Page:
Disgruntled Korean War veteran Walt Kowalski (Clint Eastwood) sets out to reform his neighbor, Thao Lor (Bee Vang), a Hmong teenager who tried to steal Kowalski's prized possession: a 1972 Gran Torino.
Navy S.E.A.L. sniper Chris Kyle's (Bradley Cooper's) pinpoint accuracy saves countless lives on the battlefield and turns him into a legend. Back home to his wife and kids after four tours of duty, however, Chris finds that it is the war he can't leave behind.
Early 1970s. Four strangers check in at the El Royale Hotel. The hotel is deserted, staffed by a single desk clerk. Some of the new guests' reasons for being there are less than innocent and some are not who they appear to be.
Kidnapped boy Phillip Perry (T.J. Lowther) strikes up a friendship with his captor Butch Haynes (Kevin Costner): an escaped convict on the run from the law, while the search is headed up by honorable Texas Ranger "Red" Garrett (Clint Eastwood).
Clint Eastwood stars as Earl Stone, a man who is ninety-years-old, broke, alone, and facing foreclosure of his business when he is offered a job that simply requires him to drive. Easy enough, but, unbeknownst to Earl, he's just signed on as a drug courier for a Mexican cartel. He does well, so well, in fact, that his cargo increases exponentially, and Earl is assigned a handler. But he isn't the only one keeping tabs on Earl. The mysterious new drug mule has also hit the radar of hard-charging D.E.A. Agent Colin Bates (Bradley Cooper). And even as his money problems become a thing of the past, Earl's past mistakes start to weigh heavily on him, and it's uncertain if he'll have time to right those wrongs before law enforcement, or the cartel's enforcers, catch up to him.
The background music, in the "best pulled pork sandwich " scene, is country music star Travis Tritt singing the song "Country Club". See more »
6 minutes into the movie, when Earl is closing his day-lily farm in Peoria IL and saying goodbye to his workers, you can see a lone palm tree in the background. See more »
[walking up to him]
What? I thought you were dead. No such luck, I guess.
Let me tell you something. Did anyone ever tell you you're a bit of an asshole, Earl?
All the time. Even in Spanish. All the time.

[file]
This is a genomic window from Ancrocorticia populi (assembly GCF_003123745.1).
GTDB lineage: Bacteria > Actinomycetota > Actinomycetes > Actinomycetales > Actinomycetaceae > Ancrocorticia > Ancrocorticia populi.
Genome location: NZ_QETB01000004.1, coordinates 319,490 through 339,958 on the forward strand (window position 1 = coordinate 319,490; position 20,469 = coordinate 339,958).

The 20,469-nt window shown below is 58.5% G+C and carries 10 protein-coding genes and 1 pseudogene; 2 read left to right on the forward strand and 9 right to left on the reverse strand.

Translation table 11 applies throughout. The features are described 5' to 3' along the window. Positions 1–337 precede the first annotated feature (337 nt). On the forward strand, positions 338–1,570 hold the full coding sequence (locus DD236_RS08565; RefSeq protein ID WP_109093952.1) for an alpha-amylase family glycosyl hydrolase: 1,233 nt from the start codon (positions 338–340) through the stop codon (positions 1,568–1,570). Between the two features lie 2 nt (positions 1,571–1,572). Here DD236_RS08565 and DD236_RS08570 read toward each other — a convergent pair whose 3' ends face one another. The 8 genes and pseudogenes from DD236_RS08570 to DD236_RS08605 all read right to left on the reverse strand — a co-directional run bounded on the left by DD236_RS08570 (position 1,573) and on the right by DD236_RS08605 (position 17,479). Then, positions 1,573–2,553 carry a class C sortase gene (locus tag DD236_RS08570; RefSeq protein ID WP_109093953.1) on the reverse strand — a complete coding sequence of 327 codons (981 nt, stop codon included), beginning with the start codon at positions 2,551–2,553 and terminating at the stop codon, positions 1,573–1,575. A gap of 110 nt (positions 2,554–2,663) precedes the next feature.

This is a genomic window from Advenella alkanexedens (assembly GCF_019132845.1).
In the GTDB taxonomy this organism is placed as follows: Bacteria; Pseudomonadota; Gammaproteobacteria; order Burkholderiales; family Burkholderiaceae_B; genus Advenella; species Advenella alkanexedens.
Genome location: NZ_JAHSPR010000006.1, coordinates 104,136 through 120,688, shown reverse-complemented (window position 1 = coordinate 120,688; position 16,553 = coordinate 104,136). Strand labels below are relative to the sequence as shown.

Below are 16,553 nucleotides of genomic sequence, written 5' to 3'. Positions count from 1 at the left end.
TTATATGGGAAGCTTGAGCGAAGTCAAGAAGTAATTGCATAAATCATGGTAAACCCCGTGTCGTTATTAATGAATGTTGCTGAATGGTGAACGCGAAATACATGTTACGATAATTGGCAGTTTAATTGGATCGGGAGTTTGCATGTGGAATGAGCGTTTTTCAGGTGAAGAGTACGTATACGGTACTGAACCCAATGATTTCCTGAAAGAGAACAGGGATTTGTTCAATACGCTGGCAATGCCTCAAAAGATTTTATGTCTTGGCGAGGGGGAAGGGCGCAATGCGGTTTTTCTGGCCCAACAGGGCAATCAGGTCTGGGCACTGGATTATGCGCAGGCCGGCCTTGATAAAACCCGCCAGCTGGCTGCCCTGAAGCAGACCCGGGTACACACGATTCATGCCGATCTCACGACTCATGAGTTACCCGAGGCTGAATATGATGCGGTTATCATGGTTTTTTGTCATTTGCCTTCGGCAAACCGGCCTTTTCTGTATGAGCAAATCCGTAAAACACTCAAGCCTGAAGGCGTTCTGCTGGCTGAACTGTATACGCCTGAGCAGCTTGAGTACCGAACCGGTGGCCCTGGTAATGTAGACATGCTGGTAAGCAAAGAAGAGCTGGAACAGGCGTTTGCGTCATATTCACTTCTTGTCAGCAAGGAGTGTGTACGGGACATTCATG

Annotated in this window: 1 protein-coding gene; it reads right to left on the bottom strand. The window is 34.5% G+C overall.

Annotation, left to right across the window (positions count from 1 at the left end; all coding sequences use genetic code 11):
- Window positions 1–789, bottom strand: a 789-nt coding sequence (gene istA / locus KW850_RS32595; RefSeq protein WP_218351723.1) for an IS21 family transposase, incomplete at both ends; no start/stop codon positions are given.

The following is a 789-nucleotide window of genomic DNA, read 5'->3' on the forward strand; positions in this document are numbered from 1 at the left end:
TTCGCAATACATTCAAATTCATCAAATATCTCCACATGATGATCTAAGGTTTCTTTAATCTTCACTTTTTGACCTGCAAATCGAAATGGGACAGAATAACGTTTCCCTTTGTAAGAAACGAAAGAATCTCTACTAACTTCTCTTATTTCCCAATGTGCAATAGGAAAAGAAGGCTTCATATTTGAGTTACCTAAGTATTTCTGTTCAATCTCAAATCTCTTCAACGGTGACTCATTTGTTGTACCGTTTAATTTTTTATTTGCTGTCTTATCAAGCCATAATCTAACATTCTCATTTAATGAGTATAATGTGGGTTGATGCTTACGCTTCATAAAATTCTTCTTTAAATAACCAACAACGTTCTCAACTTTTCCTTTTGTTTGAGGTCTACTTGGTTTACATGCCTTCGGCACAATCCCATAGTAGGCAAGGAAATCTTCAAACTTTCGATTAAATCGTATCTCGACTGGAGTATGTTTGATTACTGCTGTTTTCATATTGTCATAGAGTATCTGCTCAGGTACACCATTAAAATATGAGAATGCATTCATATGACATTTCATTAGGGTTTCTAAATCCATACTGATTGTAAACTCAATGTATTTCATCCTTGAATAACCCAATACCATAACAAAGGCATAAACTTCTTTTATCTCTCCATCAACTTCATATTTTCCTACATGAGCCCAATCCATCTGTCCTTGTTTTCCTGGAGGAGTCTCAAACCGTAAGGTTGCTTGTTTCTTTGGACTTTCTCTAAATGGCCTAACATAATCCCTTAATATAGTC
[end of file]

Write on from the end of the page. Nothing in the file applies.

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Saw The Mule today. First show of the first day with the Mom who appreciates seeing movies made by her generation. I will give this a solid 8.5 out of 10. First off, its nice to see an older actor playing (and producing and directing of course) an older person from (their own) generation and era. No Hollywood play ups (with PC actors acting parts that would have never been filled by someone other than who it would have been in real life!) or PC. If you liked Gran Torino, you will like this one too. Written about a World War 2 gen and his life as a Drug Mule in the Modern World. Young people who are not familiar with this generation, because they are so far removed from it, probably will not understand the sociology of the greatest generation. This would be their great great grand fathers. So probably good idea to (have them) watch movies about this generation before seeing this one. Like I said, youngsters are too far removed to understand the way of the older generation. What makes this movie good is based on a true story, with some human events sprinkled through to add texture and dimension to the character. Older folks will appreciate seeing someone their own age, doing something daring, and illegal, rather than watching some youngster. Good adult entertainment and examination of society and what folks will do if they are driven to do something or given the chance to do something they would have never done, read the NY times article on the guy this is based on. Take your grandparent.....This is classic modern Eastwood.
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